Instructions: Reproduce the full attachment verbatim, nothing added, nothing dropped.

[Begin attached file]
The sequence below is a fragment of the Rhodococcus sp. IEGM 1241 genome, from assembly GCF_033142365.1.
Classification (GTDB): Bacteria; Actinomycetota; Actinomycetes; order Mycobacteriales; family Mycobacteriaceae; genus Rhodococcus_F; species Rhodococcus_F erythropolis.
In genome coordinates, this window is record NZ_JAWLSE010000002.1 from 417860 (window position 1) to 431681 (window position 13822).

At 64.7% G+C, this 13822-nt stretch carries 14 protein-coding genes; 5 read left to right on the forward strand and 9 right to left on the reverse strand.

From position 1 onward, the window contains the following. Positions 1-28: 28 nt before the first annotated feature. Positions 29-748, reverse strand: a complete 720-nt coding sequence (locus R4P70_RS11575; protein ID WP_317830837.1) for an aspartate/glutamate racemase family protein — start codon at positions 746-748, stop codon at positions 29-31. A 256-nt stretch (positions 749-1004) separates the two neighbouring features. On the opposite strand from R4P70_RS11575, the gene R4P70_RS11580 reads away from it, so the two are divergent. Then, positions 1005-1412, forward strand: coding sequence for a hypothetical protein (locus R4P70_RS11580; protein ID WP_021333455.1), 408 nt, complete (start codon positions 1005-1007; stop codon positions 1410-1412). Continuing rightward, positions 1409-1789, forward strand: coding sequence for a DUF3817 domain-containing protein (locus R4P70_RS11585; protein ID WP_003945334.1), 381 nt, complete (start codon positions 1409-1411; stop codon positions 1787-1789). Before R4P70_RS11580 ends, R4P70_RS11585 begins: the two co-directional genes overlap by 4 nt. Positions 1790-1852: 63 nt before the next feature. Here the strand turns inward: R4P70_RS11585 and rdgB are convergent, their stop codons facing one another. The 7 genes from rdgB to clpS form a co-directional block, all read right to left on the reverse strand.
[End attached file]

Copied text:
The sequence below is a fragment of the Rhodococcus sp. IEGM 1241 genome, from assembly GCF_033142365.1.
Classification (GTDB): Bacteria; Actinomycetota; Actinomycetes; order Mycobacteriales; family Mycobacteriaceae; genus Rhodococcus_F; species Rhodococcus_F erythropolis.
In genome coordinates, this window is record NZ_JAWLSE010000002.1 from 417860 (window position 1) to 431681 (window position 13822).

At 64.7% G+C, this 13822-nt stretch carries 14 protein-coding genes; 5 read left to right on the forward strand and 9 right to left on the reverse strand.

From position 1 onward, the window contains the following. Positions 1-28: 28 nt before the first annotated feature. Positions 29-748, reverse strand: a complete 720-nt coding sequence (locus R4P70_RS11575; protein ID WP_317830837.1) for an aspartate/glutamate racemase family protein — start codon at positions 746-748, stop codon at positions 29-31. A 256-nt stretch (positions 749-1004) separates the two neighbouring features. On the opposite strand from R4P70_RS11575, the gene R4P70_RS11580 reads away from it, so the two are divergent. Then, positions 1005-1412, forward strand: coding sequence for a hypothetical protein (locus R4P70_RS11580; protein ID WP_021333455.1), 408 nt, complete (start codon positions 1005-1007; stop codon positions 1410-1412). Continuing rightward, positions 1409-1789, forward strand: coding sequence for a DUF3817 domain-containing protein (locus R4P70_RS11585; protein ID WP_003945334.1), 381 nt, complete (start codon positions 1409-1411; stop codon positions 1787-1789). Before R4P70_RS11580 ends, R4P70_RS11585 begins: the two co-directional genes overlap by 4 nt. Positions 1790-1852: 63 nt before the next feature. Here the strand turns inward: R4P70_RS11585 and rdgB are convergent, their stop codons facing one another. The 7 genes from rdgB to clpS form a co-directional block, all read right to left on the reverse strand.